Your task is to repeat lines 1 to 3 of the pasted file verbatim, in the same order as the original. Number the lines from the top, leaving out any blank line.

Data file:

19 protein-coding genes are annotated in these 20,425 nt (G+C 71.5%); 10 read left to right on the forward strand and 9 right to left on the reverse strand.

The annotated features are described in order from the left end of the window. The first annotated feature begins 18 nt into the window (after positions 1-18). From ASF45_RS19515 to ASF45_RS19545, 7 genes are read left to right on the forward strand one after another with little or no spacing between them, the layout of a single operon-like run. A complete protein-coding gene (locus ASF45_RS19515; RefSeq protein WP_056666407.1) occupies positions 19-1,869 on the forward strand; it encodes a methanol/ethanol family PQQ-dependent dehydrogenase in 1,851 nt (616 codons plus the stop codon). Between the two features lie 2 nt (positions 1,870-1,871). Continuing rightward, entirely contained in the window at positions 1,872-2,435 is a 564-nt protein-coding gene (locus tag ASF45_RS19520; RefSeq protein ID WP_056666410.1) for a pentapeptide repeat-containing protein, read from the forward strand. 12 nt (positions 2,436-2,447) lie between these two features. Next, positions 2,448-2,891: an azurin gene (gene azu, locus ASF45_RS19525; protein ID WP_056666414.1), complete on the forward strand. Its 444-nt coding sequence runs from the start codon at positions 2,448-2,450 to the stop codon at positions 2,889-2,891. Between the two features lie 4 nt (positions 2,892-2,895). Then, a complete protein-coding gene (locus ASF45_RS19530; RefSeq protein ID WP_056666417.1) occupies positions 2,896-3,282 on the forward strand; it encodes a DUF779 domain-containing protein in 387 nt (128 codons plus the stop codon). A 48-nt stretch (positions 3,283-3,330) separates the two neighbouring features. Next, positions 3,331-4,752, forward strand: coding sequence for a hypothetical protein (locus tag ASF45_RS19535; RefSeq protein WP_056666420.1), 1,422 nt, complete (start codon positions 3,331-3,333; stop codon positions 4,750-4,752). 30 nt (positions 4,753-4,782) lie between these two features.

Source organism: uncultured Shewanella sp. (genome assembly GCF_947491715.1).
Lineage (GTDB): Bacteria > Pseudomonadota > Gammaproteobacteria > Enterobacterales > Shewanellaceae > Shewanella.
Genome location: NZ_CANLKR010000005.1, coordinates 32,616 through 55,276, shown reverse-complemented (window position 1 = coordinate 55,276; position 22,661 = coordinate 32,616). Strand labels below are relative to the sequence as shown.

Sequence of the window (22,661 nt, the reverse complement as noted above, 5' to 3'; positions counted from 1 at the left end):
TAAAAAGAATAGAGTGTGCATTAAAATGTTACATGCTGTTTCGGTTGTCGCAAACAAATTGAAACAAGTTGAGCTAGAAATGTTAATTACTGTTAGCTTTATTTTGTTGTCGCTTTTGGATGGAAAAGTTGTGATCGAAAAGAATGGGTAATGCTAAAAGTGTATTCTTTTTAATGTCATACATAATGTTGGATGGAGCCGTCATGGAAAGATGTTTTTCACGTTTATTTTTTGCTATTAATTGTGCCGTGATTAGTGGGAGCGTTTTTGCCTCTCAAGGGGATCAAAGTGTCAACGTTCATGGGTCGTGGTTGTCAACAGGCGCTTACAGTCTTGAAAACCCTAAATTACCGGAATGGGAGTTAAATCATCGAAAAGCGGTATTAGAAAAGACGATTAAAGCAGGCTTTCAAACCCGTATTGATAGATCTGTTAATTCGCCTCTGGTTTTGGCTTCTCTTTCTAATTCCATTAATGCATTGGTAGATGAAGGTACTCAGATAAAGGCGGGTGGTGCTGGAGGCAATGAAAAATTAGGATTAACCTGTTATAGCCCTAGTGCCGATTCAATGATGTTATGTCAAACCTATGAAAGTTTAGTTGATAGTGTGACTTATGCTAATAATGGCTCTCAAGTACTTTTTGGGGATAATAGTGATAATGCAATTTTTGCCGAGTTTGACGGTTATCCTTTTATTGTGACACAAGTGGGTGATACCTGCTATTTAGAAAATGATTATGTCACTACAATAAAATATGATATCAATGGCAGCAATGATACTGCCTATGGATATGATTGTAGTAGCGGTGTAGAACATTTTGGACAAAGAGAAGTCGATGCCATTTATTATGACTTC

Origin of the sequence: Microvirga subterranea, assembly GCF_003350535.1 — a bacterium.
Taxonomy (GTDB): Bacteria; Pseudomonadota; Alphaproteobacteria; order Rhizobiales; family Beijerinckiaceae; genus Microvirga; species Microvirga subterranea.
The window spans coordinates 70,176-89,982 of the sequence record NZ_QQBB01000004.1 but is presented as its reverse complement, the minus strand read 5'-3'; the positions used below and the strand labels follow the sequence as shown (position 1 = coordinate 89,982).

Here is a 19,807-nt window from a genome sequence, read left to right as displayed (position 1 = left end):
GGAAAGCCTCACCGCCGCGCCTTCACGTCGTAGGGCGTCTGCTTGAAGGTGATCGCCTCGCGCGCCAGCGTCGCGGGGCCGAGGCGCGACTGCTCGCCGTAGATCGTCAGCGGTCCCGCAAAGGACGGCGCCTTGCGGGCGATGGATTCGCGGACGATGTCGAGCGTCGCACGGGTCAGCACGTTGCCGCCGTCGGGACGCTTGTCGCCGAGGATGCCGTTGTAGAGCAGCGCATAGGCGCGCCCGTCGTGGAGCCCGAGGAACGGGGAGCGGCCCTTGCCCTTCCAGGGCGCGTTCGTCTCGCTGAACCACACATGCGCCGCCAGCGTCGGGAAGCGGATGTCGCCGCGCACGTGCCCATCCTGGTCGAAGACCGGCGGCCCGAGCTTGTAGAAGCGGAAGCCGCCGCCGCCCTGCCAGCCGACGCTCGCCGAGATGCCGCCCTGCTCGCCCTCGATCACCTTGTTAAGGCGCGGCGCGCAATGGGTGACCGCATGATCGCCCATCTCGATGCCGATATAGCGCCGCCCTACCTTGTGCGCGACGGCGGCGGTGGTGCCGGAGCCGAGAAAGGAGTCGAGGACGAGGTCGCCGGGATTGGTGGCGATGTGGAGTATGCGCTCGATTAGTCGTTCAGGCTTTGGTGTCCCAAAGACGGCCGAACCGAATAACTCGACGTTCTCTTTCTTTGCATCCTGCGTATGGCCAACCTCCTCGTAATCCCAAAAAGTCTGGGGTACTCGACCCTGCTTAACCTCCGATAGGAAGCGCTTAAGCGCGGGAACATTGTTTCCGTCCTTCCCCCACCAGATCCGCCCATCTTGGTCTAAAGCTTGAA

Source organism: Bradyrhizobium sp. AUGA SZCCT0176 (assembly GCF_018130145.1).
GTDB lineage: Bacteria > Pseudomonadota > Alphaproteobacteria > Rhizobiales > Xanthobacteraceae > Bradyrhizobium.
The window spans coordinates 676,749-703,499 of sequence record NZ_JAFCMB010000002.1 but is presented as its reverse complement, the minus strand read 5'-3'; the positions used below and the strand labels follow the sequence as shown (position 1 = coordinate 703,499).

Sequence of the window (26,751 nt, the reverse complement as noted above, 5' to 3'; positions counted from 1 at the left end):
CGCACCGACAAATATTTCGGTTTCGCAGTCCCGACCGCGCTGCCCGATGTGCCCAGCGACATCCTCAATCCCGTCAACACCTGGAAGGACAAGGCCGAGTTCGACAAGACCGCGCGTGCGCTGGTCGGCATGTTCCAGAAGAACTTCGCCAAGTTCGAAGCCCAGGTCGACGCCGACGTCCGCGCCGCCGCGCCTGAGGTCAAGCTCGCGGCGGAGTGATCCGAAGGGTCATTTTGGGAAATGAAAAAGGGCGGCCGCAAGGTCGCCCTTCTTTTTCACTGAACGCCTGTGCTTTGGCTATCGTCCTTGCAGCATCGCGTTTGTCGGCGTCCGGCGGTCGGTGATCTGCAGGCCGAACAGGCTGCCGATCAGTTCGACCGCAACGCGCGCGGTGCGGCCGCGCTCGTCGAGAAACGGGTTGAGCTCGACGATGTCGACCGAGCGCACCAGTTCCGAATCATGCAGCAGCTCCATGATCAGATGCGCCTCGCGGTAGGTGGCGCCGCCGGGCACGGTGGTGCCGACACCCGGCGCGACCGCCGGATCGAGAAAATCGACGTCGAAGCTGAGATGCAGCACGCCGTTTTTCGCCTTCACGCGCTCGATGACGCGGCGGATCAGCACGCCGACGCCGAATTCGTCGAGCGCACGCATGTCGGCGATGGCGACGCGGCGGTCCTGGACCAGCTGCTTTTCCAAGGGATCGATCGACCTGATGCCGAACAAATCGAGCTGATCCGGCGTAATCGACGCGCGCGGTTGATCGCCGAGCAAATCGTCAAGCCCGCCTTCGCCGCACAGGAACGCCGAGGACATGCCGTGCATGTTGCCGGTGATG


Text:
19 protein-coding genes are annotated in these 20,425 nt (G+C 71.5%); 10 read left to right on the forward strand and 9 right to left on the reverse strand.

The annotated features are described in order from the left end of the window. The first annotated feature begins 18 nt into the window (after positions 1-18). From ASF45_RS19515 to ASF45_RS19545, 7 genes are read left to right on the forward strand one after another with little or no spacing between them, the layout of a single operon-like run. A complete protein-coding gene (locus ASF45_RS19515; RefSeq protein WP_056666407.1) occupies positions 19-1,869 on the forward strand; it encodes a methanol/ethanol family PQQ-dependent dehydrogenase in 1,851 nt (616 codons plus the stop codon). Between the two features lie 2 nt (positions 1,870-1,871). Continuing rightward, entirely contained in the window at positions 1,872-2,435 is a 564-nt protein-coding gene (locus tag ASF45_RS19520; RefSeq protein ID WP_056666410.1) for a pentapeptide repeat-containing protein, read from the forward strand. 12 nt (positions 2,436-2,447) lie between these two features. Next, positions 2,448-2,891: an azurin gene (gene azu, locus ASF45_RS19525; protein ID WP_056666414.1), complete on the forward strand. Its 444-nt coding sequence runs from the start codon at positions 2,448-2,450 to the stop codon at positions 2,889-2,891. Between the two features lie 4 nt (positions 2,892-2,895). Then, a complete protein-coding gene (locus ASF45_RS19530; RefSeq protein ID WP_056666417.1) occupies positions 2,896-3,282 on the forward strand; it encodes a DUF779 domain-containing protein in 387 nt (128 codons plus the stop codon). A 48-nt stretch (positions 3,283-3,330) separates the two neighbouring features. Next, positions 3,331-4,752, forward strand: coding sequence for a hypothetical protein (locus tag ASF45_RS19535; RefSeq protein WP_056666420.1), 1,422 nt, complete (start codon positions 3,331-3,333; stop codon positions 4,750-4,752). 30 nt (positions 4,753-4,782) lie between these two features.

Source organism: uncultured Shewanella sp. (genome assembly GCF_947491715.1).